I am working through a book titled "An introduction to mechanics and symmetry" by Marsden and Ratiu. I have written up a brief summary trying to solidify my understanding of the general principles.

Two questions:

i) Is my understanding of the ideas sound? I realise I should probably know if I understand the material once I understand it but I think it takes some time to internalize this stuff.

ii) How does one actually prove that the flows of the vector field $X_L$ correspond to the Euler Lagrange equations of $L$.


$\newcommand{\rn}{\mathbb{R}} \newcommand{\fn}{\mathbb{F}} \newcommand{\into}{\rightarrow}$ Let $T^*M$ be the cotangent bundle of $M$. The Liouville 1-form $\Theta$ on $T^*M$ is defined as follows. Let $(x, \omega) \in T^*M_x$ and then let $W$ be in $TT^*M_{(x, \omega)}$. Then $\Theta_{(x, \omega)} (W) = \omega(d \pi^* (W))$ where $\pi^* : T^*M \into M$ is the projection map. With this, we can define a 2-form $\Omega$ on $T^*M$ by taking the exterior derivative, $\Omega = -d\Theta$.

For a function $H : T^*M \into \rn$, the Hamiltonian vector field $X_H$ on the cotangent bundle is the vector field satisfying the property that $dH = \iota_{X_H} \Omega$. Flows under this vector field represent solutions to the classical Hamiltonian equations under a suitable Hamiltonian function $H$.

To switch between Hamiltonian formalism and the Lagrangian formalism, we use the Legendre transform. Given a map $L : TM \into \rn$, define $\fn L : TM \into T^*M$ by $\fn L(v)(w) = \frac{d}{ds}\big|_{s=0} L(v + sw)$. We have the corresponding forms on $TM$ given by $\Theta_L = (\fn L)^* \Theta$ and $\Omega_L = (\fn L)^* \Omega$. $\Theta_L$ is called the Lagrangian 1-form and $\Omega_L$ the Lagrangian 2-form.

Then let $X_L$ be a vector field on $TM$ such that $\iota_X \Omega_L = dE$ where the energy $E$ is defined by $E(x,v) = \mathbb{F}L(v)\dot(v) - L(x,v) = \Theta_L(X)(v) - L(v)$

Then the integral curves (I think) of $X_L$ are solutions to the Euler Lagrange equations. Suppose a curve $v(t) \in TM$ satisfies $v^{(1)}(t) = X(x, v)$. Then does $v^i(t) = x^{i(1)}(t)$ and $L_x(x, v) - \frac{d}{dt} L_v (x, v) = 0$?

Thanks for your time.


2 Answers 2


You start with a manifold $M$. A Lagrangian function is just an element $L\in C^\infty(T M)$. Call the pair $(M,L)$ a Lagrangian system. A motion in the Lagrangian system is just a curve $\gamma:\mathbb{R}\to M$ whose lift, $(\gamma(t),\gamma^\prime(t))\in T_{\gamma(t)}M$, satisfies the Euler-Lagrange equations.

A Hamiltonian system is a triple $(X,\omega, H)$ where $(X,\omega)$ is a symplectic manifold and $H\in C^\infty(X)$ is called the Hamiltonian function. The integral curves of $X_H$, the Hamiltonian vector field, are characterized by solving Hamilton's equations. Note that you can always turn $T^\ast M$ into a symplectic manifold in the way you described above.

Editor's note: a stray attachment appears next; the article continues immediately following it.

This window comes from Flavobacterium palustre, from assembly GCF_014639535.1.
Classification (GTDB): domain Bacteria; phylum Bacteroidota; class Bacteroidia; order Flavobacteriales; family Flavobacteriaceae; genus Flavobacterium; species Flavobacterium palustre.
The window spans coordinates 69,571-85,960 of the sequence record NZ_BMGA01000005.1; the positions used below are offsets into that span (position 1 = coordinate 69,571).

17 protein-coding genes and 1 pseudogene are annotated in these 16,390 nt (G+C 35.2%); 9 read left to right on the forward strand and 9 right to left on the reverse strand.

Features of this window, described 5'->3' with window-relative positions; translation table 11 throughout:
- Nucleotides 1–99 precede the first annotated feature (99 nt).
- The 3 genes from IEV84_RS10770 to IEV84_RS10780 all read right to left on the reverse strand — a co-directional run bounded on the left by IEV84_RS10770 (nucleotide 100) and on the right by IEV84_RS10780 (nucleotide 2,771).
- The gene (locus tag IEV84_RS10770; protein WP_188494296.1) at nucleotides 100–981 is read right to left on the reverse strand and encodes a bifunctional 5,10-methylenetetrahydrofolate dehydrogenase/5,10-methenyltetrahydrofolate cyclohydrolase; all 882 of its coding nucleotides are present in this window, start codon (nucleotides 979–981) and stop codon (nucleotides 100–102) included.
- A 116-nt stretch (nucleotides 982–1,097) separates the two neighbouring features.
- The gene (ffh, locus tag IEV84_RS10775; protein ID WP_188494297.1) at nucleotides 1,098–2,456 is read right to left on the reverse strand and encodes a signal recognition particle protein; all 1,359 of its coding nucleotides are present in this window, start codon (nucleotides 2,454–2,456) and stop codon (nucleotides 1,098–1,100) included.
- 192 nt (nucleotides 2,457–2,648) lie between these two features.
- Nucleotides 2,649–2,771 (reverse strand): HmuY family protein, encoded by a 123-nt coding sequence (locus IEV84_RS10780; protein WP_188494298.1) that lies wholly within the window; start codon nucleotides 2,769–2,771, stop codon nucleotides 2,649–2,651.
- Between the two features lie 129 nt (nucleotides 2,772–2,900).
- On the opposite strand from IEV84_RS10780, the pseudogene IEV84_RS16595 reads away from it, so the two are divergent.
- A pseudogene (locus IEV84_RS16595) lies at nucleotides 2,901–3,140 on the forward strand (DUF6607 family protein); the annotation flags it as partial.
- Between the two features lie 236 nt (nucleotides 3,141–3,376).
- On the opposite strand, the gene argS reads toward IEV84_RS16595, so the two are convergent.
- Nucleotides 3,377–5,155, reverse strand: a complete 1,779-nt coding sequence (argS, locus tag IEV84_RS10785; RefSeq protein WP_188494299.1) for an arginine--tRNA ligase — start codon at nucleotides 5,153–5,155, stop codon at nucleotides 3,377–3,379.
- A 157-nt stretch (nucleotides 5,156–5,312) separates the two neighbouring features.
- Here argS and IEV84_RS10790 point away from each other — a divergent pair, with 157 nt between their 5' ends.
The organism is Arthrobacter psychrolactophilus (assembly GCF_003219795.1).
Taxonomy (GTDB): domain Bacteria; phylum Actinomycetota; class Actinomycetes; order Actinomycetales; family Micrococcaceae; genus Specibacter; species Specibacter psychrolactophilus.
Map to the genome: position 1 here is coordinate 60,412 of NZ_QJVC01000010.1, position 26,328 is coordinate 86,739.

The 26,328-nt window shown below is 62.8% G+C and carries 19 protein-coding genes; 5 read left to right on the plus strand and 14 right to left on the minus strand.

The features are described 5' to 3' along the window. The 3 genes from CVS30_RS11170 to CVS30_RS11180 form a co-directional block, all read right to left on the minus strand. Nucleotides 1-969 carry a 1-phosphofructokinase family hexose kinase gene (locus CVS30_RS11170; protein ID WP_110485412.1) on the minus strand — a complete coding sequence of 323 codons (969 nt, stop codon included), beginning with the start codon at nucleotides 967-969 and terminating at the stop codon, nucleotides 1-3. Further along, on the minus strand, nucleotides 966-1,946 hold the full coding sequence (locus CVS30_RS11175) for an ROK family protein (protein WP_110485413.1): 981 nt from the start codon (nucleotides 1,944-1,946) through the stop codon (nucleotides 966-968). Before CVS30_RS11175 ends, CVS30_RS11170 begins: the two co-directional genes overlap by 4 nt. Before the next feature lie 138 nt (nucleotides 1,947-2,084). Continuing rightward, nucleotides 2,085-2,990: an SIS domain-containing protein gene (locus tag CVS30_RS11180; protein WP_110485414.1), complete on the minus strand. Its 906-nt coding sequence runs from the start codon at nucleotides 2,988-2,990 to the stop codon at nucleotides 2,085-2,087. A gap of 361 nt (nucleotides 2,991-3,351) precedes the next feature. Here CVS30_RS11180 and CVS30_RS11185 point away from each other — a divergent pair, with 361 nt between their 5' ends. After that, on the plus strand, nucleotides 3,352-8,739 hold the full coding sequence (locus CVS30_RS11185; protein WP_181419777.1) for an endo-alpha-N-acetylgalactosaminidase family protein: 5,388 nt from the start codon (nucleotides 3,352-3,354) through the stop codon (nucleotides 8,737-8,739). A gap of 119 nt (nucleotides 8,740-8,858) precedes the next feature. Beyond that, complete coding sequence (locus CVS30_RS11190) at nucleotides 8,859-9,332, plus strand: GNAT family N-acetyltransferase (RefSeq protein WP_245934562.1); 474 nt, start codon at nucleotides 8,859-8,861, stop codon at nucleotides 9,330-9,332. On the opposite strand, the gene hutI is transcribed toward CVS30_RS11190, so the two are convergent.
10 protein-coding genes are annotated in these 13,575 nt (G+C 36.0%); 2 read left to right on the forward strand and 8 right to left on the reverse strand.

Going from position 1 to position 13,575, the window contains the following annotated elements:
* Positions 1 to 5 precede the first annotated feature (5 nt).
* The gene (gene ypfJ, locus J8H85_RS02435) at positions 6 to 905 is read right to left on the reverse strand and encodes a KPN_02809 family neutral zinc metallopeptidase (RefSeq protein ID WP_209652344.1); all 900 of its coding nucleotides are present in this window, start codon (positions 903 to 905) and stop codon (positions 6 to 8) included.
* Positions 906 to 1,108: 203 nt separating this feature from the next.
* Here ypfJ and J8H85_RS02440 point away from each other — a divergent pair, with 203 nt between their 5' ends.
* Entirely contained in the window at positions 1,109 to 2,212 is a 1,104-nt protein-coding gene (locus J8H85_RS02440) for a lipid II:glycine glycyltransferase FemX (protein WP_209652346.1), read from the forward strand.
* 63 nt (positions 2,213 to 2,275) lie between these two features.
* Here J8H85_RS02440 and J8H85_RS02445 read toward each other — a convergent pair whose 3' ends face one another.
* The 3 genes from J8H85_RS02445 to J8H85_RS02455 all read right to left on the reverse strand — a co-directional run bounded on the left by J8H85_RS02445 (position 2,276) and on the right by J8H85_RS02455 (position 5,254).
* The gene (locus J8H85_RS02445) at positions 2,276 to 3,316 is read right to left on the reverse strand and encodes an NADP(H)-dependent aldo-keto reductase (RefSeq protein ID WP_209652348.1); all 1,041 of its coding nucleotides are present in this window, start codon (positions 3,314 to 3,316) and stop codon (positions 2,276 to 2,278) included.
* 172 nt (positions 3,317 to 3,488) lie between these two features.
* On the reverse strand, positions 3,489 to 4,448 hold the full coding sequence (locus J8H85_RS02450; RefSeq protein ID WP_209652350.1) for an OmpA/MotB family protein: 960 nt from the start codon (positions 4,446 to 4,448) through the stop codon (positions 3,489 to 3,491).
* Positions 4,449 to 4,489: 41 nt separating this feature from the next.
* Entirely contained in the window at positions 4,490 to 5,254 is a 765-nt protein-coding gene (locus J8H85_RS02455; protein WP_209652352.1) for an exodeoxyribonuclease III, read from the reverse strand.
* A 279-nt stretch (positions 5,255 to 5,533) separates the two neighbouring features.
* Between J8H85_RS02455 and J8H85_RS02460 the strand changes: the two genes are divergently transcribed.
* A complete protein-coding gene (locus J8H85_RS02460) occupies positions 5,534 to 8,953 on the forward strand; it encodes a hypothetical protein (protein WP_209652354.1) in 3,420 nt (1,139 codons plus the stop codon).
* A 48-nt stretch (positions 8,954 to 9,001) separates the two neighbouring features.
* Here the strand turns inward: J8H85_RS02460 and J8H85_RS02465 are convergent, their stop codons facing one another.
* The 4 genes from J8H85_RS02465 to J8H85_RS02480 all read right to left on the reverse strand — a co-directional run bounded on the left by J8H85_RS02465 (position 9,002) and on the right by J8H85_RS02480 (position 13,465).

Given the Lagrangian system as above, we get the associated Legendre transform $\Phi_L: T M\to T^\ast M$. Under certain conditions on $L$, we get that $\Phi_L$ is a diffemorphism. The Legendre transform relates the two formulations via the following theorem:

A curve $\gamma:\mathbb{R}\to M$ is a motion in $(M,L)$ (i.e. satisfies the Euler-Lagrange equations) if and only if $\Phi_L(\gamma(t),\gamma^\prime(t))$ is an integral curve for $X_H$ (i.e. satisfies the Hamilton equations)

Here $H=L\circ \Phi_L^{-1}$. That is we are considering the Lagrangian system $(M,L)$ and the Hamiltonian system $(T^\ast M,\omega, H=L\circ\Phi_L^{-1})$ with $H\in C^\infty (T^\ast M)$ and $X_H\in \Gamma(T(T^\ast M))$.

  • 2
    $\begingroup$ Thank you for your incredibly clear answer :) $\endgroup$
    – muzzlator
    Jul 7, 2014 at 6:08
  • 1
    $\begingroup$ I think it should be that $H = E (\phi^{-1}_L)$ where $E:TM \rightarrow \mathbb{R}$ is the function $E(v) = (\phi_L(v))(v)-L(v)$. See below for the correct explanation. $\endgroup$
    – Sina
    Jan 14, 2015 at 17:37

Simply because you pull back the equation $\omega(X,\cdot) = dH$ to an equation on $T^*(TM)$ using the Legendre transformation. Indeed denote $\phi_L: TM \rightarrow T^*M$ the Legendre transformation and denote the Hamiltonian as $H(p) = p(\phi_L^{-1}(p)) - L(\phi^{-1}_L(p))$ (this is how you define an Hamiltonian from the Lagrangian in the classical setting). Then if you define the quantity "energy" as you defined above that is $E(v)= (\phi_L(v))(v) - L(v)$ it is easy to see that $E(v) = H(\phi_L(v))$

Now applying the pull back to the equation you get:

$$\phi^*_L (\omega(X_H,\cdot) = d(\phi_L^*H)$$

$$ (\phi^*_L\omega)(D\phi^{-1}_L X_H, \cdot) = dE$$

$$ \Omega_L(X_L,\cdot) = dE$$

Just one remark on how you can also pass to Lagrangian mechanics from Hamiltonian in a "natural way". As you have remarked you can build the canonical 1-form on $T^*M$ as $\Theta_{x,p}(W) = p\circ d\pi^*(W)$. Now if $\pi_*: TM \rightarrow M$ is the canonical projection, given a Lagrangian one can define a 1-form on $TM$ with almost the same procedure as follows: $(\Omega_L)_{x,v}(U) = \phi_L(v) ( d\pi^*(U))$ for $U$ in $T(TM)$. If you want the differential of this 1-form to be symplectic, you need the non-degeneracy condition $det(\frac{\partial^2L}{\partial v_i \partial v_j}) \neq 0$. This is the same symplectic form $\Omega_L$ above. You just use an isomorphism between $TM$ and $T^*M$ to transport the symplectic structure on $T^*M$ to $TM$. Infact in the cases where $L(v) = g(v,v) - V(\pi_*(v))$ then Lagrangian transformation is simply the isomorphism between $TM$ and $T^*M$ given by the metric (the musical isomorphism).


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